lebanon missions gospel

Though Lebanon conjures up images of civil war, refugees and a history of violence and sectarian factions, it offers openness to the gospel unlike any other Arab country.

Lebanon is the most diverse country in the Middle East. Throughout history, both ancient and modern, Lebanon has been a refuge for social, racial, and religious minorities. It continues to serve as the middle eastern melting pot of cultures and religions. Unlike other Arab countries, Lebanon’s civil system is based on a Christian foundation, even though the majority population is Muslim, which affords believers a freedom of gospel expression.

Since 2011, at least a million and a half Syrian refugees have poured into the country (more than half of these refugees are children), and countless souls are finding hope in Jesus. Churches have become flooded with refugees who are seeking physical, emotional and spiritual aid. Many churches and outreach organizations are under-resourced to meet the needs in their communities.


Our missional focus in Lebanon is to help support the local church and resource indigenous ministry leaders to empower the lives of vulnerable children in the region, and to help mobilize mission teams to serve orphans, refugees, and street kids. In 2017, we're helping to launch a new summer camp in Beirut.

Pray for the Spirit of God to move across Lebanon, sparking a rich harvest of spiritual seekers. Pray for Lebanon to maintain peace amidst conflicts in neighboring countries. Pray for the local church to be mobilized to lead efforts in relief, evangelism, and discipleship.




Population: 5.9 million

Languages: Arabic (official), English, French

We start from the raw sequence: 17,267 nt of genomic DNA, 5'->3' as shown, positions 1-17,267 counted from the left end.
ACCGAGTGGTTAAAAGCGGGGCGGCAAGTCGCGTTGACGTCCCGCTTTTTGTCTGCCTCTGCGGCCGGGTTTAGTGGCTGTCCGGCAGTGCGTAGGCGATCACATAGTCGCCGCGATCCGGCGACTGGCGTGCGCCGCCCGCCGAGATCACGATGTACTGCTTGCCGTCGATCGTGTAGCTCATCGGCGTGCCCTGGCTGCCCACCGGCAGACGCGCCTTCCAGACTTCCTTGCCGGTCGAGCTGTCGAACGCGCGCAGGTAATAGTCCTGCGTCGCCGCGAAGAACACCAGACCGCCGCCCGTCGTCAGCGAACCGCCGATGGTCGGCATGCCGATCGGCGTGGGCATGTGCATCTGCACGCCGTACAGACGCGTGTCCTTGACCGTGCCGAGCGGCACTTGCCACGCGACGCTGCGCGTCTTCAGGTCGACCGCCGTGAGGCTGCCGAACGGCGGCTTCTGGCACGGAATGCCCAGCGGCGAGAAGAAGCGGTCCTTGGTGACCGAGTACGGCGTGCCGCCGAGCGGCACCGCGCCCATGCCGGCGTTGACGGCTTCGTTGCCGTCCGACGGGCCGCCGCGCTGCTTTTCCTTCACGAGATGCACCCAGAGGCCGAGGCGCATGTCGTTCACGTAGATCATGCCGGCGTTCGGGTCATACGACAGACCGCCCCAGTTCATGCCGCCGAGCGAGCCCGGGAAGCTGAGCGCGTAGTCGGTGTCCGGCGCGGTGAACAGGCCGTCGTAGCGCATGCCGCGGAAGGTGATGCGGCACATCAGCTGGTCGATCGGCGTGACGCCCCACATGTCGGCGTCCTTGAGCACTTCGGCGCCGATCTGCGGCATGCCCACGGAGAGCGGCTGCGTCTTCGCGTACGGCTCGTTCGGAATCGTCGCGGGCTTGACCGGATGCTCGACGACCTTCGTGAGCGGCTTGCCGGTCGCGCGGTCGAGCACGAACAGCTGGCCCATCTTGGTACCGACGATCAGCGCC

State of the church: Lebanon recognizes 18 official religions (four Muslim, one Druze, one Jewish, and 12 Christian), but less than 0.1% of the overall population belongs to the evangelical church. Muslims make up 58 percent of the population; Christians represent 31 percent. Although the majority of Lebanese are Muslims, the government is secular and its constitution grants freedom of religion. That freedom is tenuous, however, and coupled with political conflicts and economic instability, has prompted a large-scale emigration of Christians over the past 40 years.

A fertile, mountainous state, the Republic of Lebanon is located between Israel and Syria in the East Mediterranean. The picturesque Bekaa Valley is the primary agricultural region and comprises 40 percent of its arable land. As mentioned in the Old Testament, Lebanon was covered by large forests of cedar trees in ancient times. Although only 13 percent of the land is forested today, the cedar tree remains the national emblem of the country.

Lebanon has a rich history of ethnic and religious diversity. The earliest evidence of human settlement in Lebanon dates back over 7,000 years ago. The territory was home to the ancient Phoenicians for over a thousand years before the birth of Christ and came under Roman rule in 64 B.C. Following conquest by the Ottoman Turks, the region remained under their control for centuries until the empire´s collapse in the early 1900s. The five provinces constituting modern-day Lebanon became Mandates of France after World War I. Lebanon gained independence in 1943.

The capital city of Beirut became a hub for tourism and banking and brought great prosperity to the country. In its heyday, Lebanon was referred to as the “Switzerland of the East.” Civil War in the 1970s and 1980s wrecked the infrastructure and crippled its economy. The country rebuilt by borrowing heavily, thus saddling the government with a huge debt burden.

Lebanon’s free market economy provides opportunity for growth, especially in service-oriented sectors such as banking and tourism. However, ongoing conflicts in neighboring countries make most investments in the country high risk. Additionally, planned reforms or restructuring often face delays due to corruption, arbitrary licensing decisions, high taxes, and outdated legislation.